Ontario introduces new legislation to increase housing supply in province

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Ontario’s affordable housing program focuses on processes, not increased density
WATCH: The Ford government says it is taking aim at planning and implementation slowdowns which it says are among the main causes of high housing costs. But the government is not adopting changes designed to increase population density in existing residential neighbourhoods because it says they’re too radical for municipalities. Matthew Bingley reports. – Mar 30, 2022

Ontario’s housing minister introduced new legislation on Wednesday, aimed at increasing the supply of housing in the province.

Ontario’s Minister of Municipal Affairs and Housing, Steve Clark, tabled the legislation titled “More homes for Everyone” at Queen’s Park on Wednesday.

The plan outlines three key areas the government is focusing on in order to address the issue.

The province said it is making a host of changes to cut red tape and create more homes, make it easier to build community housing and protect homebuyers, homeowners and renters.

“More Homes for Everyone proposes smart, targeted policies for the immediate term that will make housing fair for hardworking Ontarians and get all types of housing built faster for those who need it and who wanted,” Clark told reporters during a press conference.

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He said the government has “skin in the game.”

“And we’re doing our part to unlock and fast track housing,” he said. “That’s why effective January 1 2023. Our government commits to providing comments within 45 days to any applications for housing developments across all ministries. Over the long term.”

Government officials said a report published by the province’s task force in February, gives them a long-term roadmap.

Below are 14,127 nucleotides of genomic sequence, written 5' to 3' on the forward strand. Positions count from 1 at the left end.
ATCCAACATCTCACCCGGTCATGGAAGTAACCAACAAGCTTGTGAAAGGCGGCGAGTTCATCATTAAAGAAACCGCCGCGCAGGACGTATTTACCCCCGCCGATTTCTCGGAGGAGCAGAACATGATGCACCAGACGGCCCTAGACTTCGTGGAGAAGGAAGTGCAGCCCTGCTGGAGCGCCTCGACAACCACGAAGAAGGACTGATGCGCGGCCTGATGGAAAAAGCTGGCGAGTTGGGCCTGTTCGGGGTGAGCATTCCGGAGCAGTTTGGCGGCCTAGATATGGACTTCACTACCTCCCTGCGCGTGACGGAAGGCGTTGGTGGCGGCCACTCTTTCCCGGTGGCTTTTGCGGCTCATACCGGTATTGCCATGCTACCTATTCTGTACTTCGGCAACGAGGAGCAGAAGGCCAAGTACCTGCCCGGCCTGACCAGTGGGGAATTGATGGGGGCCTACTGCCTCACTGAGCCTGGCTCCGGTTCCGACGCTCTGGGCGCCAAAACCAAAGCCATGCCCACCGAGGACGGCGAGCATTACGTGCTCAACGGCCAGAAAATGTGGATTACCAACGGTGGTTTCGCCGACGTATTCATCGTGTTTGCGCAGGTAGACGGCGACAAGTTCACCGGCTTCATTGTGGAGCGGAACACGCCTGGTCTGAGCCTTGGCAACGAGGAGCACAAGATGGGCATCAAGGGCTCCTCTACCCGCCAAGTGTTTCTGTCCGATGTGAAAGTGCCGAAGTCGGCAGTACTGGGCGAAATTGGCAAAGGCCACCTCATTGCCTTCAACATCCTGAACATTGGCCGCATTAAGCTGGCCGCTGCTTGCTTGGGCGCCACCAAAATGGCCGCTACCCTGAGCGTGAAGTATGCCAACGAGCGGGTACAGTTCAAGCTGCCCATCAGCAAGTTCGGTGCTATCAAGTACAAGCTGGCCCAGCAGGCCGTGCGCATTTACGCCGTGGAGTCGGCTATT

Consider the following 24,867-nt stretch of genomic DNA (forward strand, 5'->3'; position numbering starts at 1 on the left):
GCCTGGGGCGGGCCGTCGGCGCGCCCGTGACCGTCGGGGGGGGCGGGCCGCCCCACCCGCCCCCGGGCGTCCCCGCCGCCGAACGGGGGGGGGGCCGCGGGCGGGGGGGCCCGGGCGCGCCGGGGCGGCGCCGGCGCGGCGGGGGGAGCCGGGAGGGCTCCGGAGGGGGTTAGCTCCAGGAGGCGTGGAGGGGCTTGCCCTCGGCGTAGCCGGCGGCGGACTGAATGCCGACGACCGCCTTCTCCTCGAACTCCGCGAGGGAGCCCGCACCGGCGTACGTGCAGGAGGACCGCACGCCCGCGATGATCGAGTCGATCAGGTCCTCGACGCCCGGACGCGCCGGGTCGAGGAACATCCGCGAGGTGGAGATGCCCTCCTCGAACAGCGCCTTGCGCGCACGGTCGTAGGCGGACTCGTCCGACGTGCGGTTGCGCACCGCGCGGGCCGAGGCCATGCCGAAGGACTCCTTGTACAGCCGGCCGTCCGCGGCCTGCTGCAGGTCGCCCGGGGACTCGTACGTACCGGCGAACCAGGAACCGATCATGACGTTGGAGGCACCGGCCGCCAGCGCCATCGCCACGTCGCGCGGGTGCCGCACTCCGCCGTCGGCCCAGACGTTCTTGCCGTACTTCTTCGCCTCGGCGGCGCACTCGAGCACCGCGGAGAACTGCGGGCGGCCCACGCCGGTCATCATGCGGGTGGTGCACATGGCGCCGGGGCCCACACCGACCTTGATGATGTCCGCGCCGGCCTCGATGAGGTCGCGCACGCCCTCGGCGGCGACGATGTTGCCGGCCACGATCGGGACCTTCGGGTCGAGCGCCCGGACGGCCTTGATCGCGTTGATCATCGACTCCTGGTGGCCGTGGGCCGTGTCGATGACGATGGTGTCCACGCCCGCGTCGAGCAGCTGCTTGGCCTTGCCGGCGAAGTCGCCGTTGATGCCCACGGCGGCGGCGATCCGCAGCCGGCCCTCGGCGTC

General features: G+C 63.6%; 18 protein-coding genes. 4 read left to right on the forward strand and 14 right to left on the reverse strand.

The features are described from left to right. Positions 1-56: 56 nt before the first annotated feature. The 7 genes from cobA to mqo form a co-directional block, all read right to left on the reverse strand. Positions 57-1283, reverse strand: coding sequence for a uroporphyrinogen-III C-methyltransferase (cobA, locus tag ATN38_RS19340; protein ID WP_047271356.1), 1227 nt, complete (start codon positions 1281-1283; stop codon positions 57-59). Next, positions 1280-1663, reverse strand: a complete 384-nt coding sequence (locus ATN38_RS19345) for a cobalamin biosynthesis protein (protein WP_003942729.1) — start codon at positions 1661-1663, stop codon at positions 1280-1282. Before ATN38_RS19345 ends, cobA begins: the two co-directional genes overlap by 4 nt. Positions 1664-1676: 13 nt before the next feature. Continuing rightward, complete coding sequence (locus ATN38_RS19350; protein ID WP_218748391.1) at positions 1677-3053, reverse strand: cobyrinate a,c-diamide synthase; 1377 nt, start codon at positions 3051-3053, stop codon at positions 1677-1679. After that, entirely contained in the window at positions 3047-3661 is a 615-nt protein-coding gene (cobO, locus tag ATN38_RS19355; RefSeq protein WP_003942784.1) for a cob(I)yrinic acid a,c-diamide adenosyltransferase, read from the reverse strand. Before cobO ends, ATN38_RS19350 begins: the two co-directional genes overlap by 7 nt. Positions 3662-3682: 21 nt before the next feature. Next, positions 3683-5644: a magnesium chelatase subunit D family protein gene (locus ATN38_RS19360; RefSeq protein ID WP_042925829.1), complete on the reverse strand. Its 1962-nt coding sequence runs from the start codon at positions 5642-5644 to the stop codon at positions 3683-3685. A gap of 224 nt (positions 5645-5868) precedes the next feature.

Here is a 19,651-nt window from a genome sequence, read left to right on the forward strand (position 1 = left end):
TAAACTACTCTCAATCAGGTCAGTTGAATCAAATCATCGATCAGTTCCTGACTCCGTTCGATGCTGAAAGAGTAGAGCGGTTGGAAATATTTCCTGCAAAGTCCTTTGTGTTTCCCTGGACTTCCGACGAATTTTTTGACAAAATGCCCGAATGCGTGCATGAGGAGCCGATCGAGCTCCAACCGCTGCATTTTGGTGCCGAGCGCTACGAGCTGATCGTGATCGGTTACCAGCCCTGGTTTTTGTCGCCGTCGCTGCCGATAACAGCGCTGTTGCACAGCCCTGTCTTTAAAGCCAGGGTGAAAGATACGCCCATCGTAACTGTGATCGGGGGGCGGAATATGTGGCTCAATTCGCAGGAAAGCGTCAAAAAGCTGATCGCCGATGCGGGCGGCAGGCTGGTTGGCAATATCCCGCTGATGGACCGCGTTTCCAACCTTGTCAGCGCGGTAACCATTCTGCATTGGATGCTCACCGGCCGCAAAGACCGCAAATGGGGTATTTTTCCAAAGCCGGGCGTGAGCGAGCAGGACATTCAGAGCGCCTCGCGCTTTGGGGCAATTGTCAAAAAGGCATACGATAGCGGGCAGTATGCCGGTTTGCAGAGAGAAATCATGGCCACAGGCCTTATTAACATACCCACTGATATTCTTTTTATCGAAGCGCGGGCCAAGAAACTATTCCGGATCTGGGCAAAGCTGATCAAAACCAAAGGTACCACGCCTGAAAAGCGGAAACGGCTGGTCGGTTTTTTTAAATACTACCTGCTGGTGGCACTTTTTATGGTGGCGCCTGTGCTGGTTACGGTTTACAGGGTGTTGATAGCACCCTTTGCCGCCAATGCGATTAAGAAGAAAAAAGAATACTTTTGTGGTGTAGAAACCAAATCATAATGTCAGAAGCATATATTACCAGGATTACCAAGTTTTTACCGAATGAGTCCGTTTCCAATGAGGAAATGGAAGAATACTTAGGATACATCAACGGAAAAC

Clark said the provincial government has committed to “implementing the task force’s recommendations with the housing supply action plan every year, over four years, starting in 2022, to 2023.”

The provincial government is now launching new consultations on increasing “missing middle” housing including supports for multigenerational housing, access to financing for not-for-profit developers and the housing needs of rural and northern communities.

Clark said this consultation will form the “foundation of how we deliver on the task force’s recommendations.”

“And we need municipalities to be at the table,” Clark said, claiming municipalities said they are “not ready to implement the ambitious policies from the task force’s report right away.”

“To ensure municipalities actively support and are willing to implement these policies, my ministry will establish a housing supply working group this summer in order to engage municipalities on the design of these policies, using information from our multigenerational community consultation, to make sure these policies work on the ground, across municipalities,” he said.

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The government said it is launching another round of 10 new consultations and is establishing a housing supply working group with municipal and federal governments, as well as other stakeholders.

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The proposed legislation also includes changes to the Planning Act and City of Toronto Act 2006, to help “streamline site plan requirements and approval processes, and help municipalities make decisions within realistic timelines.”

The amendments would require delegation of site plan control decisions from municipal councils to staff and would apply to all applications receive on or after July 1.

It would also extend site plan control application review timelines from 30 days to 60 days.

The amendments would also mean that if plans are not approved in a timely manner, refunds for site plan application fees would be granted.